Next-generation hospitality company Airbnb has been running an old-fashioned hospitality promotion to try to grab a bigger slice of the rental market in traditional resort areas.
This October, the lodging-rental company has been touting a deal that reads like this: “First-time Airbnb guests get $100* off homes in 13 of North America’s best ski destinations when you book by Oct 29.”
What’s notable about the promotion is that it isn’t aimed at Airbnb’s stereotypical listing of an urban property where the host lives on-site.
The deal aims to drum up business at traditional resort spots worldwide — in this case, ski destinations like Aspen, Jackson Hole, Stowe, and Whistler.
The promotion suggests how the company thinks about the market. It thinks in terms of geography rather than demography.
Airbnb defines the market difference as traditional resort spots versus urban or suburban areas, instead of as professionally-managed listings versus self-managed ones. It has its teams looking at activity in areas such as Bali, Cape Cod, Hawaii, Provence, and so forth with a separate approach to the ones looking after, say, Paris.
Michael Endelman, who helps lead Airbnb’s North American vacation rentals team, recently sat down with Tnooz to offer a wide-angle shot of the company’s approach.
A couple of years ago, Airbnb realized that resort areas have a different type of host and a different type of guest, he says. So it created a “sub-team” to better serve resort areas. They tweak the company’s product and marketing to gain share, with a goal of quadrupling its nearly half-a-million resort area listings.
Airbnb estimates that close to 70% of its property managers in vacation rental markets have fewer than 10 listings. These are typically small local businesses, says Endelman, rather than big property management companies. He adds:
“This typical host profile fits well within Airbnb’s brand values. They contribute to the local economy and they have the ability to act as local ambassadors to guests.”
As long as the professionals are managing only a handful of listings, the company thinks of them as being similar enough to single-property renters as to be treated largely the same.
Getting keyed up
Airbnb has been doing API integrations with a few vacation rental property management system companies, such as Kigo. Perhaps the biggest such deal has been with LiveRez, which claims to be most widely used cloud-based software for professional vacation rental managers.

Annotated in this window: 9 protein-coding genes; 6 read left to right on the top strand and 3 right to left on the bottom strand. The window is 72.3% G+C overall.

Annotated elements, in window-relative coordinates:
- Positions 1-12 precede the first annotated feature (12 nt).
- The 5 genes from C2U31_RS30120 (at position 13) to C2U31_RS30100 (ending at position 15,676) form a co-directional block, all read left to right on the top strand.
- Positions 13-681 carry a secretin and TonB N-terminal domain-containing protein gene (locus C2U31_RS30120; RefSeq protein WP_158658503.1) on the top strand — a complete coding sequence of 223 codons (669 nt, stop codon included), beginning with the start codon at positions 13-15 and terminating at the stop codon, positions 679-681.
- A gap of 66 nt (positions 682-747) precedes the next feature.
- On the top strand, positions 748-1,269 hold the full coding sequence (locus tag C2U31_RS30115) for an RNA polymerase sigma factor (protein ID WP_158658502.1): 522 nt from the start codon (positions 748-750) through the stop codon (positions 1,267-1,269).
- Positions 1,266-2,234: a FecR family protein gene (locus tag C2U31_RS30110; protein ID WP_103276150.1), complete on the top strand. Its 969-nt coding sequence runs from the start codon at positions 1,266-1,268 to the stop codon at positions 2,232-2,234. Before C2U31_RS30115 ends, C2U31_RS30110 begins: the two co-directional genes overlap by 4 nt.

In another move, the startup has changed its cancellation policies. In 2015, it began offering vacation rental property managers in resort destinations the ability to get paid out 30 days or 60 days before a guest’s arrival.
That policy for resort areas contrasts with Airbnb’s customary practice of taking a guest’s payment at time of booking and holding it until the payment becomes non-refundable (usually in a short window before arrival or after the first night’s stay).
The company’s original cancellation policy hadn’t worked well for many resort areas that face brief peak seasons, which necessitate a longer lead-time for bookings and a lowered tolerance toward last-minute cancellations.
Endelman believes that the PMS integrations will help speed up adoption of its platform by property owners in resort areas. Being on a PMS lets an owner see all of their inventory information be up-to-date and sitting side-by-side with reservations coming through other channels.
The PMS integrations, changed policies, and marketing promotions are all recent signals that Airbnb is looking to ramp up its inventory of properties where hosts usually don’t live on premises and are typically professionals who manage multiple units.
Such a move will bring it more onto the turf of rivals like Expedia-owned HomeAway and TripAdvisor-owned Flipkey. Until now, competition has been muted. Some estimates have suggested that Airbnb’s traditional vacation rental listings overlap only 12% with HomeAway’s core listings, for instance.
Endelman thinks Airbnb’s overall offering is competitive and distinctive from what else is on the market, such as by enabling free listings and by keeping the host fee relatively low.
He doesn’t think the core product caters too much to urban listings. He counters that all of the hosts have access to options for adjusting the types of reservations they are willing to accept, such as whether to accept same-day bookings and what minimum-length of stay requirements might be. Customization like that enables all types of owners to find what works for their circumstance, he argues.
Endelman had no comment about rival companies. But the context will be clear to many readers. Erstwhile rival HomeAway recently introduced a fee that sparked some anger (with more than 300 comments on a recent Tnooz article about the topic), though parent company Expedia says that its material business hasn’t declined.